The exploration and production company, IGas, said today it was reviewing its capital spending plans with the increase in the oil price.
The company’s chief executive, Stephen Bowler, said in a statement:
“As the oil price improves, we will revisit our capital spending plans to accelerate projects with a high return on investment, demonstrating the flexibility that having the operatorship of our portfolio brings.”
Brent Crude was trading around $44 a barrel today. It was below $20 for a short time in late April.
In March 2020, IGas said it had reduced capital spending following the oil price fall. Operations were limited to maintenance, abandonment and projects already underway.
In June 2020, the company announced redundancies, including the chief finance officer, in a £1m cost cutting. The company also said it was giving up the lease on its London office and reducing board salaries and benefits.
Earlier this month, IGas confirmed it had put on hold plans for two wells in the Weald, targeting the Portland sandstone and Kimmeridge micrities. It also declared a pre-tax loss of £59.1m for 2019, up from £25.1m in 2018.
IGas operates almost half the UK’s onshore oil and gas production sites (25 out of 56).
It is the largest UK onshore operator by number of sites and the second largest by oil production (after Perenco, which operates the Wytch Farm field in Dorset).
IGas also operates suspended shale gas exploration sites at Misson in north Nottinghamshire and Ellesmere Port in Cheshire.
A decision from the local government secretary is awaited on a well test at Ellesmere Port. An application to frack at Misson, planned for 2019, was delayed by the government moratorium on the operation in England, the company said.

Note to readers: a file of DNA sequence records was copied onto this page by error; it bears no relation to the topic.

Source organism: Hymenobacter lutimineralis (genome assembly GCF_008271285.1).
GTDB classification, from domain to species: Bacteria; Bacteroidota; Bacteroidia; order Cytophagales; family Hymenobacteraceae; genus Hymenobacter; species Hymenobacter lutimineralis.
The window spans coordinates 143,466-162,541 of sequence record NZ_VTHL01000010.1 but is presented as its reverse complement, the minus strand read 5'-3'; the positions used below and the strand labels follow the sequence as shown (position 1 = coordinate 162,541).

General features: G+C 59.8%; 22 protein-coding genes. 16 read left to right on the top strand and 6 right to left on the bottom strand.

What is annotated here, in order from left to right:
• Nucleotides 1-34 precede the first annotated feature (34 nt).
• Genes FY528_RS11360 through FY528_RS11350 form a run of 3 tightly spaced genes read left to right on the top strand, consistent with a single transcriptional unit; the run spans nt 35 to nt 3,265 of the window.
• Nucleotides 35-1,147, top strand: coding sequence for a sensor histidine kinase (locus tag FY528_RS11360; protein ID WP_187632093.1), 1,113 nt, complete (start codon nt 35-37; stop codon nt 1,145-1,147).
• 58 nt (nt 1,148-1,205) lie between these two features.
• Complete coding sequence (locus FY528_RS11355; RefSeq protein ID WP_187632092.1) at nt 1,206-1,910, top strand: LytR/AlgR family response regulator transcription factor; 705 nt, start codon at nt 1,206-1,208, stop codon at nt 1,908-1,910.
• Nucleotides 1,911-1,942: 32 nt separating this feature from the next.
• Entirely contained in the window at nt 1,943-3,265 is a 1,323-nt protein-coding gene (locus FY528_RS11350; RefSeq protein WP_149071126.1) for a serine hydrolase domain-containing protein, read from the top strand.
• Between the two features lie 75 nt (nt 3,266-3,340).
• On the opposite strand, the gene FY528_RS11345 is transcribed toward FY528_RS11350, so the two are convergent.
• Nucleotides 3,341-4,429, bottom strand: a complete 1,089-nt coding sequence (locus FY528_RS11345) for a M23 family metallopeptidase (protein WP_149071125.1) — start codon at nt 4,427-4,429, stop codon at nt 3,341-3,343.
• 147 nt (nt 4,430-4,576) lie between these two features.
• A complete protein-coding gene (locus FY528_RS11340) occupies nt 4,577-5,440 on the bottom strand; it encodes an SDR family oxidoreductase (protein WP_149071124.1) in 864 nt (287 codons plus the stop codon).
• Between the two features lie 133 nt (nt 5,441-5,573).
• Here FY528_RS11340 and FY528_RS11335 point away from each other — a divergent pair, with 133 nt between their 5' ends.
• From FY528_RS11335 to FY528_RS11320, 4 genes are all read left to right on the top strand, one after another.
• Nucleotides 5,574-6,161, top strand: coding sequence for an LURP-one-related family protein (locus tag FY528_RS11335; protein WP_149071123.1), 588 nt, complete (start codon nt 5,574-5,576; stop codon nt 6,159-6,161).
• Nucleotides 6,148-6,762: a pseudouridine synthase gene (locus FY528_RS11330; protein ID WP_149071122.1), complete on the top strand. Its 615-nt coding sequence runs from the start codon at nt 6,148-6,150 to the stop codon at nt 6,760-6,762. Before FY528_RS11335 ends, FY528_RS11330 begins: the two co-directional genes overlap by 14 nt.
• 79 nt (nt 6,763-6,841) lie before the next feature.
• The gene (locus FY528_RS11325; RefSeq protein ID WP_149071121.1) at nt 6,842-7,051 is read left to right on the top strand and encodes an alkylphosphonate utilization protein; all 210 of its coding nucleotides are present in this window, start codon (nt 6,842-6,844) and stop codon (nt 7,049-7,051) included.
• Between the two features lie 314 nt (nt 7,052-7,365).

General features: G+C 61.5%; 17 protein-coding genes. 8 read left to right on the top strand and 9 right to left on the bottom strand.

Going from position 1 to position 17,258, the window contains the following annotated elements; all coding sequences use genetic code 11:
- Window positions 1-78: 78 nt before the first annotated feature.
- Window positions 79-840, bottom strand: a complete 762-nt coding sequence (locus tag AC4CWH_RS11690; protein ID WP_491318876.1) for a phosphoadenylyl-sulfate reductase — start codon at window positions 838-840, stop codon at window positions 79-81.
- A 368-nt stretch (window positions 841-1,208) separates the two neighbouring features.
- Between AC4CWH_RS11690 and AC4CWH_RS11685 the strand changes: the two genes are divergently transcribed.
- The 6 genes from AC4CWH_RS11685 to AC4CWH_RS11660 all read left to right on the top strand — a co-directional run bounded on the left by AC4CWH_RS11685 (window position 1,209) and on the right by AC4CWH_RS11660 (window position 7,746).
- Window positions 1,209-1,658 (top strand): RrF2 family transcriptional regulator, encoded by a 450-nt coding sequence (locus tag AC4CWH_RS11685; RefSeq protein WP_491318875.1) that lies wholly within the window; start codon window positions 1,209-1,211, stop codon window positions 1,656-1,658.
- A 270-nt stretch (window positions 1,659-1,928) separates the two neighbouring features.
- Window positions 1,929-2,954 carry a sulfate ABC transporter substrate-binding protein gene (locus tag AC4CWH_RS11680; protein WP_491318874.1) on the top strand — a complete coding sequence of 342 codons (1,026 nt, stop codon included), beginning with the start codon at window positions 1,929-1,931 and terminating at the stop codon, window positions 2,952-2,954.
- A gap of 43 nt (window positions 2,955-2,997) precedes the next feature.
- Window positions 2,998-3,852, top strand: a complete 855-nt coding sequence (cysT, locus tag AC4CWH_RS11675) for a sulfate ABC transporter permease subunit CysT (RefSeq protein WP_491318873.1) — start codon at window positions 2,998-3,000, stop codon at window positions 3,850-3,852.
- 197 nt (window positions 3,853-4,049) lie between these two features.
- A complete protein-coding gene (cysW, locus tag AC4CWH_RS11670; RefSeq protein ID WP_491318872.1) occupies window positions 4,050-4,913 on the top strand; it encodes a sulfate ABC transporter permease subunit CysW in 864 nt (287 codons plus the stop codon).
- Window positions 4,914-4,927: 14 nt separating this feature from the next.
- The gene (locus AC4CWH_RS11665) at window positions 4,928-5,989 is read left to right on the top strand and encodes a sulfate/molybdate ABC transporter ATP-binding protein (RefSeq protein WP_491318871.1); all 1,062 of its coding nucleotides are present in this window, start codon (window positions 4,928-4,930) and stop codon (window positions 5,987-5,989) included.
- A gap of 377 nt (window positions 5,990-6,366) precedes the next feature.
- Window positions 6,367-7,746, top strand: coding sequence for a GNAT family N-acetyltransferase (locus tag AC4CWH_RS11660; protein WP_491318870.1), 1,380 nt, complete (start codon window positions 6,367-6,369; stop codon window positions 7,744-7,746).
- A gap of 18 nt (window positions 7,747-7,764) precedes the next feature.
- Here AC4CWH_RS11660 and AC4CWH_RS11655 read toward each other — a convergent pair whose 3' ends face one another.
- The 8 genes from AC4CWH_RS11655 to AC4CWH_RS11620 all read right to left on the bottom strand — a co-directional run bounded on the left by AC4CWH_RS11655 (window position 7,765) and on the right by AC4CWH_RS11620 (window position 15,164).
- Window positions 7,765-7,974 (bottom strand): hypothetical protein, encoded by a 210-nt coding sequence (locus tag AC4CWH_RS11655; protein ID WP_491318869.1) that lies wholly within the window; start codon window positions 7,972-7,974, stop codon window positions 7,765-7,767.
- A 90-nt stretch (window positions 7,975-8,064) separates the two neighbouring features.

Water injection projects
News of the spending review came in a statement to investors mainly about water injection projects in Lincolnshire.
IGas said water injection had begun at Scampton North site on schedule and on budget. This operation aimed to increase oil production and would also provide an infield pipeline and new separation facility. The company said the project would increase the amount of gas available for power generation, reduce venting and the need to truck water to the Welton Gathering Centre.
A second waterflood project in the Welton Field was still due to begin in late summer 2020, IGas said.
Mr Bowler said:
“Projects such as these provide strong economic returns even at these low oil prices, with environmental benefits, and continue to demonstrate the value of our producing and development assets.”